Durch den nun verwendeten SHA256-Hash investiert CAcert weiter in ein sicheres Internet. Weitere Informationen befinden sich im CAcert-Wiki.

3 thoughts on “New signatures for CAcert-Class 3-Subroot-certificate

  1. bjoern

    I think it’s not good that you resigned the key and gave it a different Validity time span. The md5 signed Class 3 Root has this validity:
    Not Before: Oct 14 07:36:55 2005 GMT
    Not After : Mar 28 07:36:55 2033 GMT
    while the sha256 signed Class 3 Root has this validity:
    Not Before: May 23 17:48:02 2011 GMT
    Not After : May 20 17:48:02 2021 GMT
    So it starts later and it ends earlier.

    People with certificates that are also valid outside the “new” validity might run into problems. I had issues with a cacert server certificate from 2010-12-31 with I put together with the “new” sha256-signed intermediate certificate into my gnutls based exim server. A symbian client whch had the cacert root certificate installed could no longer connect to the exim server. The error logged on the server side was:
    (gnutls_handshake): A TLS fatal alert has been received.
    Replacing your “new” intermediate certificate on the server by the “old” one fixes the issue. So either no intermediate or the old one just worked. I guess the problem is that the client refuses to accept a intermediate certificate that hasn’t been valid at the time where the server certificate was created.

    So I think it might be worth evaluating if you should do the resigning again – using the same validity.

  2. bjoern

    well, some more tests showed that at least this symbian TLS client problem is not related to the changed validity time spans but to some unfixed bugs in the symbian TLS stack.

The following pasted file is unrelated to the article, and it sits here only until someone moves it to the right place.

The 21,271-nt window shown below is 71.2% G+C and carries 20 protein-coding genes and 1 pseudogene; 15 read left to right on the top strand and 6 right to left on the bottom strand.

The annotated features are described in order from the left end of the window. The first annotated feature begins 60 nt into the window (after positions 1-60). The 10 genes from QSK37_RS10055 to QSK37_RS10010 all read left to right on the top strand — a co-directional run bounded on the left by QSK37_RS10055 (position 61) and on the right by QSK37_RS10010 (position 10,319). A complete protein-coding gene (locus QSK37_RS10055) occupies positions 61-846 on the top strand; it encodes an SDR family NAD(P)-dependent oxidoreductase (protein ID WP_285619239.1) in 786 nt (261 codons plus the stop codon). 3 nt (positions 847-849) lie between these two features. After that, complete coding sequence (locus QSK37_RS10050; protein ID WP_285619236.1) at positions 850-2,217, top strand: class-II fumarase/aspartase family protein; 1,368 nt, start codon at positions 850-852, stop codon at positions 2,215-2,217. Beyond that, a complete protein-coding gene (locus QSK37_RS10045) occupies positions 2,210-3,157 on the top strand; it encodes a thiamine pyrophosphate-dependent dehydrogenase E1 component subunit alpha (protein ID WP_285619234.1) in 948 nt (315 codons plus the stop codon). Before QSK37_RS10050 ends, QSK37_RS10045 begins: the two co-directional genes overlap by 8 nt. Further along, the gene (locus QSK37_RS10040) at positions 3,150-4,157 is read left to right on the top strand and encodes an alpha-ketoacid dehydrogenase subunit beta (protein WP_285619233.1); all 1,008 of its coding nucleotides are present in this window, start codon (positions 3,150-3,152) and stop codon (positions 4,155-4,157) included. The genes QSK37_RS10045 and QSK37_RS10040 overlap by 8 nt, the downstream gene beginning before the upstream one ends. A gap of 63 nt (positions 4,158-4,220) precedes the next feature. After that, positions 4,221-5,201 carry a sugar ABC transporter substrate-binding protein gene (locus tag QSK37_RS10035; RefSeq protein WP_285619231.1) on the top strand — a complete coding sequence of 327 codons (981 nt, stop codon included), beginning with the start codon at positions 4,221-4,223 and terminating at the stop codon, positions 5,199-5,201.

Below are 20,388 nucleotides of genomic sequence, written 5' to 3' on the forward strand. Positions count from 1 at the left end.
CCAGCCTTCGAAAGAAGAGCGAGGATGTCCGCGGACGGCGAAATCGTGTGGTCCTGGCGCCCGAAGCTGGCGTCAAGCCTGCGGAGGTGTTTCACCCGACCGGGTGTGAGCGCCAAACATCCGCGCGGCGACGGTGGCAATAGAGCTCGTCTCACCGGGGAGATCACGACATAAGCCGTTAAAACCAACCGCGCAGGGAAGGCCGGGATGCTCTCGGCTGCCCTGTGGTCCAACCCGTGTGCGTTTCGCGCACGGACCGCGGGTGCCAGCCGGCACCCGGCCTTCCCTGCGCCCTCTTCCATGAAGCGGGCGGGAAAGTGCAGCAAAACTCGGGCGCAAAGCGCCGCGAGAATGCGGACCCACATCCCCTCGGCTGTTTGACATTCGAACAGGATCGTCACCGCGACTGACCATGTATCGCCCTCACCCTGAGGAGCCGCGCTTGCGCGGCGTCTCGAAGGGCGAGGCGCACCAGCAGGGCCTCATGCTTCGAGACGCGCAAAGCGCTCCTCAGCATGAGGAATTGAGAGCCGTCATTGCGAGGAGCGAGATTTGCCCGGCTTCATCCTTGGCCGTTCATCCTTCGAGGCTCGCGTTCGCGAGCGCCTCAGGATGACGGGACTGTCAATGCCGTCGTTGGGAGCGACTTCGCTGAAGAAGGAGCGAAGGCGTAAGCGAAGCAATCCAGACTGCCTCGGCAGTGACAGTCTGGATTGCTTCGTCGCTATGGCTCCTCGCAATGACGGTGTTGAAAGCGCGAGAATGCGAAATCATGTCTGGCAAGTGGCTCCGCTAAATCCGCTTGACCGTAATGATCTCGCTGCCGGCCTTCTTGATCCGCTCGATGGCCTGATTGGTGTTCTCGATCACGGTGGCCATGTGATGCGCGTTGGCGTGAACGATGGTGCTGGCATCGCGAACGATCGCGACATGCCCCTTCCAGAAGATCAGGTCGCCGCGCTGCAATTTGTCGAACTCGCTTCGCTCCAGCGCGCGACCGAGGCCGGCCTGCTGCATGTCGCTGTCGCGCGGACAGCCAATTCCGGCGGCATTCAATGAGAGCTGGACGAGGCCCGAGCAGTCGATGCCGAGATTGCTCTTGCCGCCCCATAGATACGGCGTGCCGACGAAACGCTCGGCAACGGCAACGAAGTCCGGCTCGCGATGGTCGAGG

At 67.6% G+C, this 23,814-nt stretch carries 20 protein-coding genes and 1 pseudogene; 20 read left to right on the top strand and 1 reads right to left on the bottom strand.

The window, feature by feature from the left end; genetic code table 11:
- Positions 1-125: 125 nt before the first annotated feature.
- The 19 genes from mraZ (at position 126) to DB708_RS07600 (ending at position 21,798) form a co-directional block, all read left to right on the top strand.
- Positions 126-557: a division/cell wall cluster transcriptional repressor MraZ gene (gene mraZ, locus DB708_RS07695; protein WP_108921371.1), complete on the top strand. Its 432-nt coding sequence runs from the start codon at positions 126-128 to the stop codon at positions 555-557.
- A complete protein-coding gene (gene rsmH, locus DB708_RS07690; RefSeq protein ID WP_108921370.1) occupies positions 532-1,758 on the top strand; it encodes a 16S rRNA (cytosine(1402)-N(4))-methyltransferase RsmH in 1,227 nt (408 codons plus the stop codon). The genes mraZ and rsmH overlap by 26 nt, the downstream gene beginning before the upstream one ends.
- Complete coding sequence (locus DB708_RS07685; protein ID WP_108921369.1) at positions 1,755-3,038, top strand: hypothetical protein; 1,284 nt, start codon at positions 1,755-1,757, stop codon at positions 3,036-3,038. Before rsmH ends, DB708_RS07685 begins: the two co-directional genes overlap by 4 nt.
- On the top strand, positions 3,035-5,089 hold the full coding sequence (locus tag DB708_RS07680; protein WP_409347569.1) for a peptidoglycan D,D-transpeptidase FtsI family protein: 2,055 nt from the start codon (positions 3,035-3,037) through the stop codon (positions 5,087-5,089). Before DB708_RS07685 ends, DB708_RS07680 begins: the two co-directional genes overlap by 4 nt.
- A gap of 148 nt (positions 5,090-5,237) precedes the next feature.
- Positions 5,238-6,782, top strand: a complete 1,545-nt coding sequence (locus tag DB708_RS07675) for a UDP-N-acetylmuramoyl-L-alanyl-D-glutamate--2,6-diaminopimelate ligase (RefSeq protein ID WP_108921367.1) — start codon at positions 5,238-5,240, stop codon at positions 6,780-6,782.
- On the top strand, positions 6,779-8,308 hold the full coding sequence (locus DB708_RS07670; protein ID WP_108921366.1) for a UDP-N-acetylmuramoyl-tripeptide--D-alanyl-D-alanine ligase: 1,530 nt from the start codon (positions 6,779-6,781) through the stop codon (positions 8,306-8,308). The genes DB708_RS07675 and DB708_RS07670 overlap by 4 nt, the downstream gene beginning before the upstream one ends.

3. bjoern

    And finally I found that my website isn’t accessible with IE7 from a XP SP2 workstation anymore if the new intermediate certificate with serial number 672138 (0xa418a) and SHA256 signature is installed. Installing the old MD5 signed class3 intermediate certificate makes it work again – same symptom like on the Symbian browser.

    While it would have been nice if you decided to use SHA1 in 2005 it was not a very good idea to jump over to SHA256 in 2011. Many TLS implmentations just don’t support SHA256 and they will fail to connect to servers sending out the SHA256 signed class3 cert.

    It looks like everyone using a CAcert certificate signed with the Class3 cert is doomed. Either the intermediate certificate will be rejected by some very recent browsers because it is unsafe (MD5 singed) or the connection to the server will fail for many users because SHA256 isn’t supported by their TLS implementations.

    IMHO you really mess things up quite a lot. Setting up another SHA1 resigned version of that certificate looks like the only way out here. And maybe you should stop using that class3 cert completely and create a new one.

    For other users of CAcert I can only encourage you to stop using certificates that are signed by the class3 cert if you want your site to be accessible by brand new and not to brand new browsers. Use certificates signed by the CAcert Root CA directly instead.